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This is his answer,

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by the way, before 911, right.

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holding two rulings that have been deduced on the basis of custom and prevailing circumstances, even after these customs and circumstances have changed, is a violation of consensus, and an open display of ignorance of the religion.

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We're not lying, we're not making this up.

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When I say that rule no longer applies, it no longer applies. The circumstances no longer dictate that.

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And this is our tradition. And one of the problems is you have so many these people reading these books, they know nothing about that tradition.

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And so they want to come and impose this on Islam, and give that as the vision of Islam to society at large. And I want to say something about this book, besides the fact that it was written by me because this is the other thing, we got to be very careful about. A lot of Islamophobes write books. Here's the book, it's called Sharia the threat to America.

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All right, here's the difference.

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This book,

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like all academic books, this book is the product of a review process.

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When you write a manuscript, it goes out to experts in the field. And in America, that's predominantly non Muslim,

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at least two to three experts in the field, write a report. And they don't say we agree with this author or not. They say this book represents the standards of high scholarship.

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It reflects the fact that he read or she read what he should or should read. They've understood it properly. They've engaged the scholarship in the field. And it's worthy of publication by following that now,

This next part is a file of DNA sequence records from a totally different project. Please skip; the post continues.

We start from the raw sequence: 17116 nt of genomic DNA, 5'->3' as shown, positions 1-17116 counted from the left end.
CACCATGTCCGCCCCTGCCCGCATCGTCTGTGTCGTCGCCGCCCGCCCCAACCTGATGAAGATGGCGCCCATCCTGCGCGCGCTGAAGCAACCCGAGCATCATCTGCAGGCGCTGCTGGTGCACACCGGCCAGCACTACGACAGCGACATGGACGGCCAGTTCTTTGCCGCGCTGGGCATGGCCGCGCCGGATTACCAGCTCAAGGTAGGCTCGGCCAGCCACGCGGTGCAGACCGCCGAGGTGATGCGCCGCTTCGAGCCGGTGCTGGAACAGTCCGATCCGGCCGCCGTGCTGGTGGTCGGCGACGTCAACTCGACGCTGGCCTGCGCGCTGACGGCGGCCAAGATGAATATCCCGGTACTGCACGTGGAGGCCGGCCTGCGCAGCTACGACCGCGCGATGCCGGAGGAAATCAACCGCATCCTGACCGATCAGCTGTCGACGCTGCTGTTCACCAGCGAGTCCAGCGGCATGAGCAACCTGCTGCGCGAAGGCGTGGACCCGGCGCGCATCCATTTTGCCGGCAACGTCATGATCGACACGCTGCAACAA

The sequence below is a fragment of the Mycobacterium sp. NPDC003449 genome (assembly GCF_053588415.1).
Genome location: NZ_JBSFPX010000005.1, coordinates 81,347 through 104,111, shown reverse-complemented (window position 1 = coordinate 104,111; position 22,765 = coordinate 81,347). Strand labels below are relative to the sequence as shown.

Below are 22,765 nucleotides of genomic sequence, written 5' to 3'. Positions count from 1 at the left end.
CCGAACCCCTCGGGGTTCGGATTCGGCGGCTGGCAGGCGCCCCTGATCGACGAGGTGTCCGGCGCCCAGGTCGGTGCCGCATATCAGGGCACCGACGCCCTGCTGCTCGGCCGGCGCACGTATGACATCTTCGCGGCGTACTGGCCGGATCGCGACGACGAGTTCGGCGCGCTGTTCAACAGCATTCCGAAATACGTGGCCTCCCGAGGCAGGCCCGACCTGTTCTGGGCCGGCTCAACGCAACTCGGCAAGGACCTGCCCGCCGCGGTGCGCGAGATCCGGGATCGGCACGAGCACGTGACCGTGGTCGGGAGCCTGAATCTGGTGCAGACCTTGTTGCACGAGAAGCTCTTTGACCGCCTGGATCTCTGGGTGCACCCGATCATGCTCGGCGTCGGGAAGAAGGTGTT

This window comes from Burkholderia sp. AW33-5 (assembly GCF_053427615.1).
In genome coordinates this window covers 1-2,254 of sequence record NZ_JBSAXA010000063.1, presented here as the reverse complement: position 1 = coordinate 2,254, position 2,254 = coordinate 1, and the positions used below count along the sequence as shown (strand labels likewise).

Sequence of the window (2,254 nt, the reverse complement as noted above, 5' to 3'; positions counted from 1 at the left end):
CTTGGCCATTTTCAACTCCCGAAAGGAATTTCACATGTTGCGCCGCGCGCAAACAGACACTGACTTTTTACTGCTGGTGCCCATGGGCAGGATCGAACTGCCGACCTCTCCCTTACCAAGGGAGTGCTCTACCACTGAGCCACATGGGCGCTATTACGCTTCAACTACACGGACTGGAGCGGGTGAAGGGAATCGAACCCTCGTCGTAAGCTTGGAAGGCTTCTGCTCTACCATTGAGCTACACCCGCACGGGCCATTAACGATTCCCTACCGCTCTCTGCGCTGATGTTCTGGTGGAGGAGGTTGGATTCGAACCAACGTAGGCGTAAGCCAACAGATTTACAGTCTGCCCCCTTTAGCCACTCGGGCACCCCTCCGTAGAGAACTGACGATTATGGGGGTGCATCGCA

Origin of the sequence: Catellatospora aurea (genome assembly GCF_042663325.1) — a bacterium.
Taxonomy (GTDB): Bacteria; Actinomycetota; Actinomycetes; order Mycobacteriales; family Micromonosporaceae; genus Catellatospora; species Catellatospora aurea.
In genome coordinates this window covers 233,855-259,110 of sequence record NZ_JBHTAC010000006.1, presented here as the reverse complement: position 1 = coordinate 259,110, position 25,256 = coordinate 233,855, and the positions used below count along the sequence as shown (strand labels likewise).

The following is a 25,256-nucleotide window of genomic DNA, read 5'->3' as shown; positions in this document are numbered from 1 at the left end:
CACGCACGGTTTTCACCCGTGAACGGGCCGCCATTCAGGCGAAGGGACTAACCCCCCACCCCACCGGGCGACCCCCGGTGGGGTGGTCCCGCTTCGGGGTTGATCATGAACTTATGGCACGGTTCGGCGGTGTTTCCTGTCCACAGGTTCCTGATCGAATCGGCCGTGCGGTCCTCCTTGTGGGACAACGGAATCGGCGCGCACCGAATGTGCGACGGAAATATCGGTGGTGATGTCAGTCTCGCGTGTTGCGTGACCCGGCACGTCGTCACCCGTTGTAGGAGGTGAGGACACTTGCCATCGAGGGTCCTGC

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this book.

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And by the way, this book, there's some very prominent people here, the former head of the CIA is one of the co authors of this book.

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And who published it.

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They're from the Center for Security Policy, the Center for Security Policy Press published it.

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There is no review process. And they can go and convince the American people with this stuff. Going back to find books 800 years ago, 800 years ago, and quoting them as Islam.

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This is what happens. And this is what they're given to the American people. And then I come along, and you come along and say, No, that's not what he believes. But it's in your books. Yes. But that's from 800 years ago. Well, isn't that Islam?

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This is what we're dealing with.

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And these people then can't trust us. All right. I have other things up here. I wanted to share let me just say this, on this issue of what happened in Paris, that is in Islamic law, that is called Hiraga that is called a violation of the right of God. I have a I got another thing he I don't have time to read it now because that clock is making me making me nervous.

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But I want you to understand what I'm trying to do here. I don't want to just say these things.

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I want to establish a standard and American society, you can't just go and say what you want about Islam, whether you're Muslim, or non Muslim, we have to establish some integrity here. We have to establish who's speaking the truth, and who's just speaking ideology. And this, again, this is reviewed by understand what I mean by that. That means when I submit this manuscript, it goes out to experts. If they say, This is nonsense, this is not scholarship, what happens? It doesn't get published. It gets published. All right. Let me just read you one thing. And then I got one last thing to read. And then I move on, I got two things I want to say. All right, kindly wrap up.

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Let me just read this me, can I still just five minutes, it's really important just to make this make this comparison, please.

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No, because I want us to understand, some of us don't understand this. There. There are so many non Muslims. They don't.